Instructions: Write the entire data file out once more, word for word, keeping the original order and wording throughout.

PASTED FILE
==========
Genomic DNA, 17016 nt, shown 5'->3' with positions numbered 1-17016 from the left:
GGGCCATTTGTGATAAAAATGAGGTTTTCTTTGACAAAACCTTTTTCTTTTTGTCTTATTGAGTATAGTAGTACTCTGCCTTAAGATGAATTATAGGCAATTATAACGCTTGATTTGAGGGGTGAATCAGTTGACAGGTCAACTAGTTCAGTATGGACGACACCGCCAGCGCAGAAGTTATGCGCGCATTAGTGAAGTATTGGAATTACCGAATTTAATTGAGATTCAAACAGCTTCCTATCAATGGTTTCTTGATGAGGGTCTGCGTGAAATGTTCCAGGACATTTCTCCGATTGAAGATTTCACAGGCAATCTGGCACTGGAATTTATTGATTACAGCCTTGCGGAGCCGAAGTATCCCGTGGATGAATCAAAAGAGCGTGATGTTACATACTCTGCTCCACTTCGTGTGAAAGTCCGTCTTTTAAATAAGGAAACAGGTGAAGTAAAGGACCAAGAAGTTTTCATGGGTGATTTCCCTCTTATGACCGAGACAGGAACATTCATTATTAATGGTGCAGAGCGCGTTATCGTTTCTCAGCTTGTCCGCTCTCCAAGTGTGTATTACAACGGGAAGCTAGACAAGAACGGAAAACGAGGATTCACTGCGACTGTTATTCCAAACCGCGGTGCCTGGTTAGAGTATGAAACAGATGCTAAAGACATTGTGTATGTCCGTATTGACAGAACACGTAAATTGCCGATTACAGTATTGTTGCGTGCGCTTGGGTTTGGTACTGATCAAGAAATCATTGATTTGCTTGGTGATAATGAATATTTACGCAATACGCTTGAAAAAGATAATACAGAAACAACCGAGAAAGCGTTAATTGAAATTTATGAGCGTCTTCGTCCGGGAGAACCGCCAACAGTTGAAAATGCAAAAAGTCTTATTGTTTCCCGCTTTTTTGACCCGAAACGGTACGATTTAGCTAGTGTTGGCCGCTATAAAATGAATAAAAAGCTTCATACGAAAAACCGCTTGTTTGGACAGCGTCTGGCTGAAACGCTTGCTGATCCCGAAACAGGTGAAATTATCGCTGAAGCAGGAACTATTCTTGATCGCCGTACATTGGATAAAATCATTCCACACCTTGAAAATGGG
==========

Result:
Genomic DNA, 17016 nt, shown 5'->3' with positions numbered 1-17016 from the left:
GGGCCATTTGTGATAAAAATGAGGTTTTCTTTGACAAAACCTTTTTCTTTTTGTCTTATTGAGTATAGTAGTACTCTGCCTTAAGATGAATTATAGGCAATTATAACGCTTGATTTGAGGGGTGAATCAGTTGACAGGTCAACTAGTTCAGTATGGACGACACCGCCAGCGCAGAAGTTATGCGCGCATTAGTGAAGTATTGGAATTACCGAATTTAATTGAGATTCAAACAGCTTCCTATCAATGGTTTCTTGATGAGGGTCTGCGTGAAATGTTCCAGGACATTTCTCCGATTGAAGATTTCACAGGCAATCTGGCACTGGAATTTATTGATTACAGCCTTGCGGAGCCGAAGTATCCCGTGGATGAATCAAAAGAGCGTGATGTTACATACTCTGCTCCACTTCGTGTGAAAGTCCGTCTTTTAAATAAGGAAACAGGTGAAGTAAAGGACCAAGAAGTTTTCATGGGTGATTTCCCTCTTATGACCGAGACAGGAACATTCATTATTAATGGTGCAGAGCGCGTTATCGTTTCTCAGCTTGTCCGCTCTCCAAGTGTGTATTACAACGGGAAGCTAGACAAGAACGGAAAACGAGGATTCACTGCGACTGTTATTCCAAACCGCGGTGCCTGGTTAGAGTATGAAACAGATGCTAAAGACATTGTGTATGTCCGTATTGACAGAACACGTAAATTGCCGATTACAGTATTGTTGCGTGCGCTTGGGTTTGGTACTGATCAAGAAATCATTGATTTGCTTGGTGATAATGAATATTTACGCAATACGCTTGAAAAAGATAATACAGAAACAACCGAGAAAGCGTTAATTGAAATTTATGAGCGTCTTCGTCCGGGAGAACCGCCAACAGTTGAAAATGCAAAAAGTCTTATTGTTTCCCGCTTTTTTGACCCGAAACGGTACGATTTAGCTAGTGTTGGCCGCTATAAAATGAATAAAAAGCTTCATACGAAAAACCGCTTGTTTGGACAGCGTCTGGCTGAAACGCTTGCTGATCCCGAAACAGGTGAAATTATCGCTGAAGCAGGAACTATTCTTGATCGCCGTACATTGGATAAAATCATTCCACACCTTGAAAATGGG